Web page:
A vendor walks past closed shops displaying an advertisement for Vodafone in Jammu, India. Picture: REUTERS/MUKESH GUPTA
A vendor walks past closed shops displaying an advertisement for Vodafone in Jammu, India. Picture: REUTERS/MUKESH GUPTA

London — A weak share price, a fragile dividend and a switch of CEOs: conditions at Vodafone Group may be ripe for a shake-up by US activist investor Elliott Management.

A report that Elliott has taken a stake in the world’s second-largest wireless carrier comes at a critical time for Vodafone, which is battling intense competition in Europe and trying to rescue its share price from an eight-year low.

Outgoing CEO Vittorio Colao spent the past decade shifting Vodafone from a predominantly mobile carrier with sprawling global investments to one that is more focused on Europe and also offers bundled internet services. This has required investing in fibre networks and has put pressure on the company’s ability to return cash to shareholders.

Keeping those shareholders on side is a top priority for Nick Read, who succeeds Colao in October, and who is charged with seeing through a $22bn take-over of Liberty Global’s German and eastern European businesses.

Representatives for Vodafone, the parent of JSE-listed Vodacom, and Elliott declined to comment.

What might Elliott want Read to do instead?

Tower Sales

This would be the most compelling path for Elliott because it’s the simplest way to cover the dividend and pay down debt quickly at the same time, Berenberg analyst Usman Ghazi said in a note to clients on Tuesday. This would address the disconnect between investors — who worry leverage will creep up as profits stagnate and expensive airwave auctions also sap cash — and management, who say debt will be paid off because earnings are set to grow.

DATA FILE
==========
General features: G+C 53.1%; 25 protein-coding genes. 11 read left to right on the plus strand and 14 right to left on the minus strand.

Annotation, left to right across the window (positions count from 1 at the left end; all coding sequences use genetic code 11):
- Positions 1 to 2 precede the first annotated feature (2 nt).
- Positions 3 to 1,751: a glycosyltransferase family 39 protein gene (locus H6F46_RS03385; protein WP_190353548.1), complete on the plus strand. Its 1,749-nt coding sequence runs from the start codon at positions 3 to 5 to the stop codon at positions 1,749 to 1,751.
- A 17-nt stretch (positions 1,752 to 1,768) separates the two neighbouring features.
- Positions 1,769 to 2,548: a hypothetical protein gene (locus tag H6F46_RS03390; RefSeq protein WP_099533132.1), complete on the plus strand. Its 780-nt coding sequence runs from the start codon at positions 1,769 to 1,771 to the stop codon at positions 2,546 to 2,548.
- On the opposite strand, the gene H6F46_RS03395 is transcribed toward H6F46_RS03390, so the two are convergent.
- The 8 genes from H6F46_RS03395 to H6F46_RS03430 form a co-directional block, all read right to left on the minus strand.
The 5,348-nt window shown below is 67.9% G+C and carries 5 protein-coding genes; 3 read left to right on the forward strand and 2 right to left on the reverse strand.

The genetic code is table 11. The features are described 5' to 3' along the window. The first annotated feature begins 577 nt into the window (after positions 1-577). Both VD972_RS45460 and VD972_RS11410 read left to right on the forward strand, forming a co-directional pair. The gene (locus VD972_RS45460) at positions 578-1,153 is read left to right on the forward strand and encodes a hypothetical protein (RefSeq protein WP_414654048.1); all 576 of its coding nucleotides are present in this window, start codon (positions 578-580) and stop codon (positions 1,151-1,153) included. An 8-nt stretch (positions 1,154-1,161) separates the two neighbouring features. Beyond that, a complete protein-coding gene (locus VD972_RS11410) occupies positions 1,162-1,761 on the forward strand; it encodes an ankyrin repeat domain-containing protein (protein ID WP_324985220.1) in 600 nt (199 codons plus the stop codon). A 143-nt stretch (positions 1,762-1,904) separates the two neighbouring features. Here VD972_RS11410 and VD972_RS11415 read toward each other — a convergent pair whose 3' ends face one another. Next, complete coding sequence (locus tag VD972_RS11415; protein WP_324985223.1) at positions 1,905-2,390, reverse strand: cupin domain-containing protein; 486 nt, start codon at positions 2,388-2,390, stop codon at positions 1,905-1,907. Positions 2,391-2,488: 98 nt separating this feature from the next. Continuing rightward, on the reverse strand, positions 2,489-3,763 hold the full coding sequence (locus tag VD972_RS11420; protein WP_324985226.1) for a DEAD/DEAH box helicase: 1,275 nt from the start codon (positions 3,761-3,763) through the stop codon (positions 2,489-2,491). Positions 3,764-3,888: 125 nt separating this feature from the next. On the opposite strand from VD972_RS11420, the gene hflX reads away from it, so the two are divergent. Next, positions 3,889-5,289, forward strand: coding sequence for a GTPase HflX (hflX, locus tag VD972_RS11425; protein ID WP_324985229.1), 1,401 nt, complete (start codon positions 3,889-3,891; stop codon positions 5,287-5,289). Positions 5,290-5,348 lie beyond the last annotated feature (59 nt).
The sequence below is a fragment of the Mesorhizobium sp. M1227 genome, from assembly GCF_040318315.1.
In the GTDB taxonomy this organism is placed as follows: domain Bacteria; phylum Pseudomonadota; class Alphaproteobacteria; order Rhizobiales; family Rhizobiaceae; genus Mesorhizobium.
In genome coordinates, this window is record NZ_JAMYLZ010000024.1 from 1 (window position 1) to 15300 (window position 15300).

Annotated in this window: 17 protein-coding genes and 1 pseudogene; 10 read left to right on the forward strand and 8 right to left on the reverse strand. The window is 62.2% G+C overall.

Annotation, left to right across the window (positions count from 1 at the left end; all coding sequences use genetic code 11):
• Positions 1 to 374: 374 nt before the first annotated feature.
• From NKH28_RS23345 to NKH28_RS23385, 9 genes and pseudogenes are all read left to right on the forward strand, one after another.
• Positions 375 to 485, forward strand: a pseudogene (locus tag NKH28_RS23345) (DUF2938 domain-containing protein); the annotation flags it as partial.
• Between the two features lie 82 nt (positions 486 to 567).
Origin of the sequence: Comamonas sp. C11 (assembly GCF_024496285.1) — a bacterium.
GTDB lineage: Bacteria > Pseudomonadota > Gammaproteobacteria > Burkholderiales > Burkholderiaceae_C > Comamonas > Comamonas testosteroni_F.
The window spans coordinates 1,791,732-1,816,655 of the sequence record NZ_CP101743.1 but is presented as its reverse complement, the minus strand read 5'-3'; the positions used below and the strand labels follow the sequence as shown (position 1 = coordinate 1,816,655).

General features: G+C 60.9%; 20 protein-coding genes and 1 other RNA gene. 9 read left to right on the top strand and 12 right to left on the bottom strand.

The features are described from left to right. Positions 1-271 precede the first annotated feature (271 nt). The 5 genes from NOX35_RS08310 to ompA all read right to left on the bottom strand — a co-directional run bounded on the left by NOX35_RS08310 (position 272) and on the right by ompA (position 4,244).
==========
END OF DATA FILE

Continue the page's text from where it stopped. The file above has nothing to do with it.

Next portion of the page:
Selling 50,000 of Vodafone’s roughly 110,000 phone towers and masts at levels similar to recent sales could net the company €12.5bn, enough to pay down 40% of its almost €32bn debt pile, Ghazi wrote. This could also save on maintenance and upgrade costs as the sector advances into faster wireless technology.

Buybacks

If Vodafone bought back its own depressed shares, it would also help pay for shareholder returns, creating more value for less risk than the mega-deal announced in May to snap up Liberty Global’s units, Bank of America analyst David Wright said in a note to clients Monday.

To pay for it, Vodafone would have to consider pulling out of the pact, which has a break-up fee of €250m. Elliott previously pushed for buybacks in the case of Bezeq Israeli Telecommunication.

Selling divisions

Vodafone has assets dotted around the world that Elliott could pressure it to sell. Each comes with unique complications, according to Ghazi. Vodafone has the right to float its stake in its joint venture with Liberty Global in the Netherlands, VodafoneZiggo, for instance — but only after 2019, with transfers to third parties barred for a year after that.

Meanwhile, the group’s South African and Egyptian units contribute to synergies —SA is "one of Vodafone’s best assets", Ghazi said, and uncertainty around markets and politics in India and Turkey would make those units tricky to offload.

Roll back fibre

Elliott could lobby Vodafone to scale back investments in building out its own fibre networks, instead using its size and influence to get better wholesale deals, according to Erhan Gurses, an analyst at Bloomberg Intelligence. That may help Vodafone better cover its dividend, he said. "Vodafone has a very high dividend yield, suggesting there are concerns in the market. Elliott would see an opportunity there."

Telecommunications push

Telecoms aren’t new to Elliott: the New York-based hedge fund recently claimed victory in a shareholder struggle for control of one of Vodafone’s competitors, Telecom Italia, in a bid to sell assets and re-introduce its dividend. In May, the Italian former monopoly’s investors backed Elliott president Paul Singer’s proposal to overhaul the board, marking his company’s first ever proxy win and a major defeat for its biggest shareholder, French media conglomerate Vivendi.

Bloomberg